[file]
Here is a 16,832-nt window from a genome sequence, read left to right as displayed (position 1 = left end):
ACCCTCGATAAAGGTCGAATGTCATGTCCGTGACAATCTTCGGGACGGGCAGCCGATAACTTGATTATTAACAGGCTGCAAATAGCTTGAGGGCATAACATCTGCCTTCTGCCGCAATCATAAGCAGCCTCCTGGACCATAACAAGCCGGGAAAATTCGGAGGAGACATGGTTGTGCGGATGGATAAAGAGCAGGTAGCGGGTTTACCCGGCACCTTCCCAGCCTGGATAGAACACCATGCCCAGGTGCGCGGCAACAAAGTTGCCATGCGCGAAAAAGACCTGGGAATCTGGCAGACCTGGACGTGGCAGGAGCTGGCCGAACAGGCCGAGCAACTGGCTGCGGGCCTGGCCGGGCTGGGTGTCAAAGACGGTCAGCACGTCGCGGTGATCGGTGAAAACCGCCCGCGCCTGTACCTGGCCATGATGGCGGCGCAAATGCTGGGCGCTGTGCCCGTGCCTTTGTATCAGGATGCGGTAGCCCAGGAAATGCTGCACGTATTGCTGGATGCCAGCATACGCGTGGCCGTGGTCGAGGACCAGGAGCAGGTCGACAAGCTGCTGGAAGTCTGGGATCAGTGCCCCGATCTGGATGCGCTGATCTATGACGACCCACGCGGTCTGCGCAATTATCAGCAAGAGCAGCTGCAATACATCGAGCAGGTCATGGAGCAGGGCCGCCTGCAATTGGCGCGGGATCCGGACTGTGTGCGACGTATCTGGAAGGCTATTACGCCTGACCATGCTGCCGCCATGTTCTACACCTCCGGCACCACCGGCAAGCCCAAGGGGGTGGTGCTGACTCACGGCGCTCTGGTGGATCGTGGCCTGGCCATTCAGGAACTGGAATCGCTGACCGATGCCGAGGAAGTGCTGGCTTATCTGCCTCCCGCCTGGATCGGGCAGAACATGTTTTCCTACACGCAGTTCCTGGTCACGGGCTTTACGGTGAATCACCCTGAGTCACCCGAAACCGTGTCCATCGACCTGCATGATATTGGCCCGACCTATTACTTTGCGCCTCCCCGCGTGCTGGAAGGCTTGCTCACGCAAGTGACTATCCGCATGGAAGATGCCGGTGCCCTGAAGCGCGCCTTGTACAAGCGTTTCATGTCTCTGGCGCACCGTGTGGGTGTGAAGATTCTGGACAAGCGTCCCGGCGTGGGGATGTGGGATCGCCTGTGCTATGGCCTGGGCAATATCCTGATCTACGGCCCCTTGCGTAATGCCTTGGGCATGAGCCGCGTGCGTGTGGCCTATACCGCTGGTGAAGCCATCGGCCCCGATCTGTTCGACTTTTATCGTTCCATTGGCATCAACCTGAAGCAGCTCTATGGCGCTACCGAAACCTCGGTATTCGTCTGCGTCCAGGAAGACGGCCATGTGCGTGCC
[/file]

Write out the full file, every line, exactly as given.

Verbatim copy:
Here is a 16,832-nt window from a genome sequence, read left to right as displayed (position 1 = left end):
ACCCTCGATAAAGGTCGAATGTCATGTCCGTGACAATCTTCGGGACGGGCAGCCGATAACTTGATTATTAACAGGCTGCAAATAGCTTGAGGGCATAACATCTGCCTTCTGCCGCAATCATAAGCAGCCTCCTGGACCATAACAAGCCGGGAAAATTCGGAGGAGACATGGTTGTGCGGATGGATAAAGAGCAGGTAGCGGGTTTACCCGGCACCTTCCCAGCCTGGATAGAACACCATGCCCAGGTGCGCGGCAACAAAGTTGCCATGCGCGAAAAAGACCTGGGAATCTGGCAGACCTGGACGTGGCAGGAGCTGGCCGAACAGGCCGAGCAACTGGCTGCGGGCCTGGCCGGGCTGGGTGTCAAAGACGGTCAGCACGTCGCGGTGATCGGTGAAAACCGCCCGCGCCTGTACCTGGCCATGATGGCGGCGCAAATGCTGGGCGCTGTGCCCGTGCCTTTGTATCAGGATGCGGTAGCCCAGGAAATGCTGCACGTATTGCTGGATGCCAGCATACGCGTGGCCGTGGTCGAGGACCAGGAGCAGGTCGACAAGCTGCTGGAAGTCTGGGATCAGTGCCCCGATCTGGATGCGCTGATCTATGACGACCCACGCGGTCTGCGCAATTATCAGCAAGAGCAGCTGCAATACATCGAGCAGGTCATGGAGCAGGGCCGCCTGCAATTGGCGCGGGATCCGGACTGTGTGCGACGTATCTGGAAGGCTATTACGCCTGACCATGCTGCCGCCATGTTCTACACCTCCGGCACCACCGGCAAGCCCAAGGGGGTGGTGCTGACTCACGGCGCTCTGGTGGATCGTGGCCTGGCCATTCAGGAACTGGAATCGCTGACCGATGCCGAGGAAGTGCTGGCTTATCTGCCTCCCGCCTGGATCGGGCAGAACATGTTTTCCTACACGCAGTTCCTGGTCACGGGCTTTACGGTGAATCACCCTGAGTCACCCGAAACCGTGTCCATCGACCTGCATGATATTGGCCCGACCTATTACTTTGCGCCTCCCCGCGTGCTGGAAGGCTTGCTCACGCAAGTGACTATCCGCATGGAAGATGCCGGTGCCCTGAAGCGCGCCTTGTACAAGCGTTTCATGTCTCTGGCGCACCGTGTGGGTGTGAAGATTCTGGACAAGCGTCCCGGCGTGGGGATGTGGGATCGCCTGTGCTATGGCCTGGGCAATATCCTGATCTACGGCCCCTTGCGTAATGCCTTGGGCATGAGCCGCGTGCGTGTGGCCTATACCGCTGGTGAAGCCATCGGCCCCGATCTGTTCGACTTTTATCGTTCCATTGGCATCAACCTGAAGCAGCTCTATGGCGCTACCGAAACCTCGGTATTCGTCTGCGTCCAGGAAGACGGCCATGTGCGTGCC